In 2009 Ithaka S+R investigated the sustainability strategies of twelve digital content projects in the higher education and cultural heritage sectors in the US, UK, France, Germany, and Egypt. Two years and one economic crisis later, Ithaka S+R, with the generous support of the JISC-led Strategic Content Alliance, decided to revisit the original twelve case studies to see how their models had held up, where weaknesses might be starting to show, and what new strategies project leaders were adopting in response.
Updating the SCA/Ithaka S+R Case Studies in Sustainability revealed many changes: two projects have significantly re-imagined their core mission, one radically so. Several have faced severe budget cuts, leading them to consider other approaches; some have been quite successful by continuing to build on what was already a strong value proposition and show continued signs of entrepreneurial drive and a willingness to experiment with new revenue streams.
Ithaka S+R will be releasing a final report and a tool kit, and will also be offering a series of free webinars in October 2011. (Register to Be Alerted to Release of Report)
Direct to Updated Case Studies
- Department of Digital Humanities (formerly Centre for Computing in the Humanities), King’s College London (UK) – A degree-granting academic department supporting research projects in the digital humanities that has faced challenges due to recent changes in the UK funding system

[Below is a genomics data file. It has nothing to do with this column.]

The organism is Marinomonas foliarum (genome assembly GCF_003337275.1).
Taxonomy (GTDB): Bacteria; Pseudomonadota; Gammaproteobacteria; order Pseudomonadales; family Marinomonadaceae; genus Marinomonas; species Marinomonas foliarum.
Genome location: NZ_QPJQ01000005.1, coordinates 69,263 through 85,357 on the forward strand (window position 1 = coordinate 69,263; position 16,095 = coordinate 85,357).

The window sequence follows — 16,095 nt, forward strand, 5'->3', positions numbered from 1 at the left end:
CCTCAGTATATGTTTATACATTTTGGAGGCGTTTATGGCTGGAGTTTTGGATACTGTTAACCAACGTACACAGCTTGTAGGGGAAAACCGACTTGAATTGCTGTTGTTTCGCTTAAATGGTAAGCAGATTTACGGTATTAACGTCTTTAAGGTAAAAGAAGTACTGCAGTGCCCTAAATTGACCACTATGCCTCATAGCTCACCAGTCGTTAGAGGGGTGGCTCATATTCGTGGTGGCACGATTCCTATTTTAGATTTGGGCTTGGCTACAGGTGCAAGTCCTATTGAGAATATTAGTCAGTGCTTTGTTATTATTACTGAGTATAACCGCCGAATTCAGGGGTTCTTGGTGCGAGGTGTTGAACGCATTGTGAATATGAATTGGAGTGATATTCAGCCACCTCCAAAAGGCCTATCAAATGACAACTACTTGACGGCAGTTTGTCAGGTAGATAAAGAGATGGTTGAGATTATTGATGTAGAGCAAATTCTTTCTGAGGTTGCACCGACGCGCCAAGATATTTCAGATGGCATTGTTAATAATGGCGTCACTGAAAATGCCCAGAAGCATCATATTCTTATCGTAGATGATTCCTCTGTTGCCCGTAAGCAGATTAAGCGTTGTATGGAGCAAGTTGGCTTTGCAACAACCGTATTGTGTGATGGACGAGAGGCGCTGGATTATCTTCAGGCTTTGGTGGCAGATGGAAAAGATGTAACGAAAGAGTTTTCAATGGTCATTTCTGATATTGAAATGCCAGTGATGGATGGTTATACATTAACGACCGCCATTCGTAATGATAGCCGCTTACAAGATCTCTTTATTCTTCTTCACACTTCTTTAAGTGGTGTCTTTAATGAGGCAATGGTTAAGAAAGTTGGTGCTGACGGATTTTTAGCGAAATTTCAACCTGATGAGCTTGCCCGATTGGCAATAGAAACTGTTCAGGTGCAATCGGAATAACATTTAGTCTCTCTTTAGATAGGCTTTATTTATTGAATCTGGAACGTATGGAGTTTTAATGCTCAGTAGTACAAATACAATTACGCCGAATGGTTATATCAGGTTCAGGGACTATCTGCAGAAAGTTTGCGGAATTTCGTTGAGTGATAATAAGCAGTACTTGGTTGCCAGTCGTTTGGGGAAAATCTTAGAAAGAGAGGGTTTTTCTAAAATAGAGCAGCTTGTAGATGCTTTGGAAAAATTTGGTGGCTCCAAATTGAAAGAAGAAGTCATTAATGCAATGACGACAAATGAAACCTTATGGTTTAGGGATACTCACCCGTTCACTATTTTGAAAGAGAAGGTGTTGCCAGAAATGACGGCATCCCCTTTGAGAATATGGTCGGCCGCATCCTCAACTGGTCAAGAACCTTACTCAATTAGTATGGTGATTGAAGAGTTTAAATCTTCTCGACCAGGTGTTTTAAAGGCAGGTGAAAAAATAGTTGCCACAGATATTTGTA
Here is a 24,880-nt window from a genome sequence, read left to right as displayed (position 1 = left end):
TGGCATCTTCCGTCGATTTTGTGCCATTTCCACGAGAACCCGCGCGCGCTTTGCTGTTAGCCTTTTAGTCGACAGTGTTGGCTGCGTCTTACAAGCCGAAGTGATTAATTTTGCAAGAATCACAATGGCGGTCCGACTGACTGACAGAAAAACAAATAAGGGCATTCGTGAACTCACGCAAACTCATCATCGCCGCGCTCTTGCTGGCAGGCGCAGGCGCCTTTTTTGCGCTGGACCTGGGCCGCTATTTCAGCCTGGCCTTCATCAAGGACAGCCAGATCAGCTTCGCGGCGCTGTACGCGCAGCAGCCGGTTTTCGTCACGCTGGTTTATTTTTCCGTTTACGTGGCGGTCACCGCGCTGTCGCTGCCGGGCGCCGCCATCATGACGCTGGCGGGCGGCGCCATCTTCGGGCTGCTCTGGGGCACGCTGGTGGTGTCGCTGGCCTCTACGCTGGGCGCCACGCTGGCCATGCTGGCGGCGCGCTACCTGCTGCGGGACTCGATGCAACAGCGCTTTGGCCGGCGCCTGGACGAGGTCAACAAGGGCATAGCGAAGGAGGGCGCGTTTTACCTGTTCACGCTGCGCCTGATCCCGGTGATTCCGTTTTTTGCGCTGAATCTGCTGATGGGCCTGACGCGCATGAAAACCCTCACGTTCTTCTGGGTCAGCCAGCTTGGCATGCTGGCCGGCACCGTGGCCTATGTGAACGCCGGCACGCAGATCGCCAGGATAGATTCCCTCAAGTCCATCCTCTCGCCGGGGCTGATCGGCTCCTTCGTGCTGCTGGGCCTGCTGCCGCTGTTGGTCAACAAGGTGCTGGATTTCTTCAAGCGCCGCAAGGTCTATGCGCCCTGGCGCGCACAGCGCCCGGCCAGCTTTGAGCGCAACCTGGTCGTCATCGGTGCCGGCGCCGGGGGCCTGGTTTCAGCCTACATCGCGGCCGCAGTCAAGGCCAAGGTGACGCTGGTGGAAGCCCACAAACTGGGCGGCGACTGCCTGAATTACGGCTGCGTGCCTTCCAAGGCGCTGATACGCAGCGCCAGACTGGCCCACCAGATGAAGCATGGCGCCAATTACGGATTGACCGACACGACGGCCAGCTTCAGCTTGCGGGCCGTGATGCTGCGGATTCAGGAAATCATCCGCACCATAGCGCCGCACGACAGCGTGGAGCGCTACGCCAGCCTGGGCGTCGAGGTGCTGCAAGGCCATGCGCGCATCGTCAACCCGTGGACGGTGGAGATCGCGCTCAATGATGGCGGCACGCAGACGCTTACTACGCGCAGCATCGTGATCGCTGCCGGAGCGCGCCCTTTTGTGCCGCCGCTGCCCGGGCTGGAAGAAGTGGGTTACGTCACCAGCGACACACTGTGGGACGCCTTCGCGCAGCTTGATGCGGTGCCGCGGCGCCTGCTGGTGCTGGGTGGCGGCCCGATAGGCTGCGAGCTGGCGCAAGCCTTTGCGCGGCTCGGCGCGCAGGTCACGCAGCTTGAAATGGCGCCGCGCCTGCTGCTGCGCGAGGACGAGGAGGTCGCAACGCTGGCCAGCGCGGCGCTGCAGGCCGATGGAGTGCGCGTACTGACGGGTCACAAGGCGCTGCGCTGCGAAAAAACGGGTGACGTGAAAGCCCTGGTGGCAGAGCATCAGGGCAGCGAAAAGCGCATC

- DigiZeitschriften, Göttingen State and University Library (Germany) – An archive of German language scholarly journals supported by a library partnership model and institutional subscriptions that covers its costs, but may have challenges ahead
- eBird, Cornell Lab of Ornithology, Cornell University (USA) – A web-based database of birding observations that has thrived by serving both amateur bird-watchers and academic researchers
- Electronic Enlightenment, Bodleian Library, University of Oxford (UK) – An online collection of edited correspondence from the early seventeenth century to the mid-nineteenth century, which illustrates the benefits and challenges of outsourcing key functions
- Hindawi Publishing Corporation (Egypt) – A for-profit publishing company that has grown by using an open access contributor-pays business model
- Inamédiapro and ina.fr, L’Institut national de l’audiovisuel (France) – Two divisions within the National Audiovisual Institute that illustrate the balance of mission-based goals and revenue generation
- The Middle School Portal 2: Math and Science Pathways, National Science Digital Library, The Ohio State University (USA) – An online network of collections, services, and tools for math and science teachers that faces an uncertain future as the end of its grant funding approaches
- Southampton Library Digitisation Unit (formerly BOPCRIS), Hartley Library, University of Southampton (UK) – A university library-based digitization center that has shifted focus from providing services to external clients to serving its host institution
- Stanford Encyclopedia of Philosophy, Stanford University (USA) – An online open access encyclopedia with user-contributed content, which launched a ‘freemium’ model to supplement payouts from its project endowment
- Thesaurus Linguae Graecae, University of California, Irvine (USA) – A digitized collection of ancient Greek texts, whose subscription model has strengthened by its efforts to broaden its audience
- V&A Images, Victoria and Albert Museum (UK) -The image licensing unit at the Victoria and Albert Museum, which struggled to cover costs of its commercial activities, while also providing free services to the larger organization and to researchers